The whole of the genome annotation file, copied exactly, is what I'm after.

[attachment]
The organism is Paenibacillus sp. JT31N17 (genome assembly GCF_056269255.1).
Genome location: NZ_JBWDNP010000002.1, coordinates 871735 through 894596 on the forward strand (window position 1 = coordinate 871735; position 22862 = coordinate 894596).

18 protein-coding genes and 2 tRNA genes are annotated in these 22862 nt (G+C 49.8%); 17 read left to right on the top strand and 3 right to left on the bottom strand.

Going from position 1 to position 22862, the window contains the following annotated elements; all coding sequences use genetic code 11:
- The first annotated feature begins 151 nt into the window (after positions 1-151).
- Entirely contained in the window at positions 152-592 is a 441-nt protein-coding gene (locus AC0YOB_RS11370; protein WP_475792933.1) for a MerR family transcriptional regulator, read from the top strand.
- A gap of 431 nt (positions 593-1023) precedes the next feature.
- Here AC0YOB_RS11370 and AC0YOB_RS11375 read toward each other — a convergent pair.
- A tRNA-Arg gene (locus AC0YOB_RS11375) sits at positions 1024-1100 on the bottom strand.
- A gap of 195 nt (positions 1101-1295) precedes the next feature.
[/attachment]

The organism is Paenibacillus sp. JT31N17 (genome assembly GCF_056269255.1).
Genome location: NZ_JBWDNP010000002.1, coordinates 871735 through 894596 on the forward strand (window position 1 = coordinate 871735; position 22862 = coordinate 894596).

18 protein-coding genes and 2 tRNA genes are annotated in these 22862 nt (G+C 49.8%); 17 read left to right on the top strand and 3 right to left on the bottom strand.

Going from position 1 to position 22862, the window contains the following annotated elements; all coding sequences use genetic code 11:
- The first annotated feature begins 151 nt into the window (after positions 1-151).
- Entirely contained in the window at positions 152-592 is a 441-nt protein-coding gene (locus AC0YOB_RS11370; protein WP_475792933.1) for a MerR family transcriptional regulator, read from the top strand.
- A gap of 431 nt (positions 593-1023) precedes the next feature.
- Here AC0YOB_RS11370 and AC0YOB_RS11375 read toward each other — a convergent pair.
- A tRNA-Arg gene (locus AC0YOB_RS11375) sits at positions 1024-1100 on the bottom strand.
- A gap of 195 nt (positions 1101-1295) precedes the next feature.